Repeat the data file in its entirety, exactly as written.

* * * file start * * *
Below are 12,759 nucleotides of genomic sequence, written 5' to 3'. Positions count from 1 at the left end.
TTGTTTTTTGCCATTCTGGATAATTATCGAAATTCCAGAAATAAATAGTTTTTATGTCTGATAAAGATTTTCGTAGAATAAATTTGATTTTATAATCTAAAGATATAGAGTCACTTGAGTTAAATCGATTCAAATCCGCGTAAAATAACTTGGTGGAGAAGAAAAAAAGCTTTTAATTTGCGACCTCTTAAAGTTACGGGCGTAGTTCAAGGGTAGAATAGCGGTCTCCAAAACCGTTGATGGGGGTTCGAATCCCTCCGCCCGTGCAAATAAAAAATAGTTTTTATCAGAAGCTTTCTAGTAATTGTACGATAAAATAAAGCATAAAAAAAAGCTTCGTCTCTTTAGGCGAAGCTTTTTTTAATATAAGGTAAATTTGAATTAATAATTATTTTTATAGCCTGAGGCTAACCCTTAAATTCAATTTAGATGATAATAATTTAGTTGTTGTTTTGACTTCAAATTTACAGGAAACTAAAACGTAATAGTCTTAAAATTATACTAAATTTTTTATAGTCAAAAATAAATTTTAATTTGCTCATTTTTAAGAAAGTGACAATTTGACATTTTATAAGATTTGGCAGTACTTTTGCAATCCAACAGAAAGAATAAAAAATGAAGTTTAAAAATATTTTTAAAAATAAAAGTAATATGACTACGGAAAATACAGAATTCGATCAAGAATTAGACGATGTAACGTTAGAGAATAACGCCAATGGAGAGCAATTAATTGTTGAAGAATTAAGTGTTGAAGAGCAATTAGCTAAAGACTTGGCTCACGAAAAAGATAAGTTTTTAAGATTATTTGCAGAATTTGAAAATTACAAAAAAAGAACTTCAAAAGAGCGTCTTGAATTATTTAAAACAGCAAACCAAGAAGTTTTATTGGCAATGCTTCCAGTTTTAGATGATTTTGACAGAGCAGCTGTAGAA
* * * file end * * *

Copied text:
Below are 12,759 nucleotides of genomic sequence, written 5' to 3'. Positions count from 1 at the left end.
TTGTTTTTTGCCATTCTGGATAATTATCGAAATTCCAGAAATAAATAGTTTTTATGTCTGATAAAGATTTTCGTAGAATAAATTTGATTTTATAATCTAAAGATATAGAGTCACTTGAGTTAAATCGATTCAAATCCGCGTAAAATAACTTGGTGGAGAAGAAAAAAAGCTTTTAATTTGCGACCTCTTAAAGTTACGGGCGTAGTTCAAGGGTAGAATAGCGGTCTCCAAAACCGTTGATGGGGGTTCGAATCCCTCCGCCCGTGCAAATAAAAAATAGTTTTTATCAGAAGCTTTCTAGTAATTGTACGATAAAATAAAGCATAAAAAAAAGCTTCGTCTCTTTAGGCGAAGCTTTTTTTAATATAAGGTAAATTTGAATTAATAATTATTTTTATAGCCTGAGGCTAACCCTTAAATTCAATTTAGATGATAATAATTTAGTTGTTGTTTTGACTTCAAATTTACAGGAAACTAAAACGTAATAGTCTTAAAATTATACTAAATTTTTTATAGTCAAAAATAAATTTTAATTTGCTCATTTTTAAGAAAGTGACAATTTGACATTTTATAAGATTTGGCAGTACTTTTGCAATCCAACAGAAAGAATAAAAAATGAAGTTTAAAAATATTTTTAAAAATAAAAGTAATATGACTACGGAAAATACAGAATTCGATCAAGAATTAGACGATGTAACGTTAGAGAATAACGCCAATGGAGAGCAATTAATTGTTGAAGAATTAAGTGTTGAAGAGCAATTAGCTAAAGACTTGGCTCACGAAAAAGATAAGTTTTTAAGATTATTTGCAGAATTTGAAAATTACAAAAAAAGAACTTCAAAAGAGCGTCTTGAATTATTTAAAACAGCAAACCAAGAAGTTTTATTGGCAATGCTTCCAGTTTTAGATGATTTTGACAGAGCAGCTGTAGAA